By Jenae R / June 6th, 2023
|Title||Loop8: Summer of Gods|
|Developer||Marvelous, SIEG Games|
|Release Date||June 6th, 2023|
|Platform||Nintendo Switch, PS4, Xbox One, Steam|
I was truly looking forward to trying out Loop8. I thought this was going to be a fun and relaxing summer adventure for me to get lost in. Prior to this, I had been glued to another game for most of May and I thought this would be a nice little break from that, a summer in 1983 Japan sounded like just what I needed to start off my own almost summer. Was Loop8: Summer of Gods what I hoped it would be? Keep reading, you’ll find out.
First of all, let me briefly explain what this game is about. So Nini, who used to live on a space station, has moved to Ashihara Nakatsu after the Kegai attacked the space station and he had nowhere else to go. Nini ends up living with a family relative in Ashihara and starts going to school there. Throughout Loop8, you’ll traverse back and forth across town, getting to know the various residents, raising the stats of potential party members by hanging out with them and doing one of a number of activities. Eventually a Kegai will slip through the town’s barrier and pick someone to possess. Once someone is possessed, you go to talk to them to essentially activate a boss and travel to an underworld version of Ashihara, called Yomotsu Hirasaka, to fight them and live to see another day. Should you ever fail, the game will automatically loop you back to the start of August. You can also manually loop back by talking to a specific character should you find yourself needing to before you’ve even attempted to fight the latest victim of the Kegai.
Now, was Loop8 what I hoped it would be? No, not at all. This game was a tedious mess and after just under 16 hours of playing it, I couldn’t do it anymore. Okay first of all, whoever the Kegai possesses is seemingly random every time; I think it might always be someone you didn’t bond with enough. But you would have to go through far too many loops to bond with everyone and figure out which possessed character gives you an easily beatable boss and/or one you have enough time to raise a decent enough party to defeat. I constantly got pitted against what I’m going to call a second tier boss, seeing as they required two magatama to fight.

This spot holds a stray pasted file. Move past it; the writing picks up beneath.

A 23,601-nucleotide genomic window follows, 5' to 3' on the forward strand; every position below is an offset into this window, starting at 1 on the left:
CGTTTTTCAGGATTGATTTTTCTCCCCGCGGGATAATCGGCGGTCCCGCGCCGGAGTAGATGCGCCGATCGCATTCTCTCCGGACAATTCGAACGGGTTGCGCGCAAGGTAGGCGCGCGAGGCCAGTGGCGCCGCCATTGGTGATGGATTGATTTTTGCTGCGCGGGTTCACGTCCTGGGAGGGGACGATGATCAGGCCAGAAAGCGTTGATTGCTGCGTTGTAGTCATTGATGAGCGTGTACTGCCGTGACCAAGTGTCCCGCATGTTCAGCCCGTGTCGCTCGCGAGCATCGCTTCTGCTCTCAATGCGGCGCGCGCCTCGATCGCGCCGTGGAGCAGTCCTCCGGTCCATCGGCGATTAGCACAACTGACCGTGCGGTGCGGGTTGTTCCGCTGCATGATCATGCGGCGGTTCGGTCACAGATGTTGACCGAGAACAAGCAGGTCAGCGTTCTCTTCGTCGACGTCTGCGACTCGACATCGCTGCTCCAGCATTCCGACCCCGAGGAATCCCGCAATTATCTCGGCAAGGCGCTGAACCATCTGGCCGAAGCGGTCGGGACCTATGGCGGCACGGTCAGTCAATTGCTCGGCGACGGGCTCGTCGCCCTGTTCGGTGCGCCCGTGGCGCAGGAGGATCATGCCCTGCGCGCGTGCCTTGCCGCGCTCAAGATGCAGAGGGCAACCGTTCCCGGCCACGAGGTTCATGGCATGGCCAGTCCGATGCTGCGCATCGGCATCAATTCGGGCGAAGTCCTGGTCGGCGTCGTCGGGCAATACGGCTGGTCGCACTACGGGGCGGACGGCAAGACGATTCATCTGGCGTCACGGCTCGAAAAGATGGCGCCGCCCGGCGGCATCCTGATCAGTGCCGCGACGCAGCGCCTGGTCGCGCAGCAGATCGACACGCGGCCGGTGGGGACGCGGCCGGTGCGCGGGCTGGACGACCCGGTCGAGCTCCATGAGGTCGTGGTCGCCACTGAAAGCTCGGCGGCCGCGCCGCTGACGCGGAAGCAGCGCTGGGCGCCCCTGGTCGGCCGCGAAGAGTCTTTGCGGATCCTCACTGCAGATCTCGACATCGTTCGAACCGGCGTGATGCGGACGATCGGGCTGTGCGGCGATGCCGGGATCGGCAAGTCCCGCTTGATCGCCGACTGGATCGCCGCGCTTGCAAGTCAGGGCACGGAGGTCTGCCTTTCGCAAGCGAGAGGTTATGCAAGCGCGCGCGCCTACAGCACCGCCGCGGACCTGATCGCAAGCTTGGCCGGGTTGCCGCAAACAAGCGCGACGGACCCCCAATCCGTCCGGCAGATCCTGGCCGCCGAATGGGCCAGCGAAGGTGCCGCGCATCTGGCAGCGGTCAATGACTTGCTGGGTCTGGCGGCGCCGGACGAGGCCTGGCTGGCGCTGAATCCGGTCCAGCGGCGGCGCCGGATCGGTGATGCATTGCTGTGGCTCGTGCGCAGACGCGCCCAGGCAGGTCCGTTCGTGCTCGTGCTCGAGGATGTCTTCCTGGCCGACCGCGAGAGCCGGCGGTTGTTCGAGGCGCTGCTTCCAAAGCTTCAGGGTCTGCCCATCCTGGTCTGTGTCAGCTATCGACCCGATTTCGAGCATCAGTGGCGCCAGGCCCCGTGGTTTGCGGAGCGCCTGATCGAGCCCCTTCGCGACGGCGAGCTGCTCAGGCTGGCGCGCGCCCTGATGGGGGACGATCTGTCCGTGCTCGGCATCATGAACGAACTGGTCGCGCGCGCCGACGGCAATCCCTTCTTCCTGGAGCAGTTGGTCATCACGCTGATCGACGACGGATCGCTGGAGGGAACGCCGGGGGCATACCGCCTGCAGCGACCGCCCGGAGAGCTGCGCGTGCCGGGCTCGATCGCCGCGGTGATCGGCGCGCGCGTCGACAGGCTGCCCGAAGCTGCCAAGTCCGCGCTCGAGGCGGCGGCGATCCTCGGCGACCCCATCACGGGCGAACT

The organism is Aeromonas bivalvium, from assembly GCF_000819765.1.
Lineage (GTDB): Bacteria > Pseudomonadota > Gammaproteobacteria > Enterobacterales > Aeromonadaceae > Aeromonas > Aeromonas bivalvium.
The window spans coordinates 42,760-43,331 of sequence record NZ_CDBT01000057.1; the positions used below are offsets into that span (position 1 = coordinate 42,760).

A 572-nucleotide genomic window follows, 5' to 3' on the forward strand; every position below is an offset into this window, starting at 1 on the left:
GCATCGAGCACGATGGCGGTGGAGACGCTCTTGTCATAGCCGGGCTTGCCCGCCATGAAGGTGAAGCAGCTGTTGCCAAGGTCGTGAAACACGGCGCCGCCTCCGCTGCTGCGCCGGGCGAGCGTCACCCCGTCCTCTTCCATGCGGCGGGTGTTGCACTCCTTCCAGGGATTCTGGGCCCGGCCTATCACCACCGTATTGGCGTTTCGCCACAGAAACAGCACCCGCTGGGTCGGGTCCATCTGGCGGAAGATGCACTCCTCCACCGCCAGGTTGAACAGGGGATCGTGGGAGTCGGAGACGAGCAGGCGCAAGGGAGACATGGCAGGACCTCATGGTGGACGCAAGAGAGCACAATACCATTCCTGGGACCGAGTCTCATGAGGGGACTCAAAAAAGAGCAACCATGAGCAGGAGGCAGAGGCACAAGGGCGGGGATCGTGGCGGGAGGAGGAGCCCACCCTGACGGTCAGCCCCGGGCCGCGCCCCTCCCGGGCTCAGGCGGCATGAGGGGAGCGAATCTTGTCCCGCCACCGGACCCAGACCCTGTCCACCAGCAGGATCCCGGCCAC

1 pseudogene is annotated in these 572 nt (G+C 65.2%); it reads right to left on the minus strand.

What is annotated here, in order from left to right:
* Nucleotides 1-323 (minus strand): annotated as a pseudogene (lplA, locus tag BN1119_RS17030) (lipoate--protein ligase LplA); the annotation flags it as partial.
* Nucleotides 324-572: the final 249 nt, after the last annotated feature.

You may be wondering, what are magatama? Well, whenever you go to Yomotsu Hirasaka to take care of the latest Kegai possessed individual, you have to collect these magatama around this Underworld version of town. The boss will be behind a sealed area of town and require a certain number of these magatama to get your chance to fight them. There are also some enemies around town you can fight on your way to the boss, but as far as I could tell, they did very little for raising anyone’s stats and were a huge waste of time. Now to get a magatama, you’re required to interact with these things floating around different areas of Yomotsu Hirasaka. Sometimes you might need a high enough appeal stat, other times you might need divine power, perhaps you have to give up some of your energy. It can be any number of things. So long as you have high enough stats for some of the collectable magatama, you’ll unlock what you need to unseal the path to the boss and go into battle.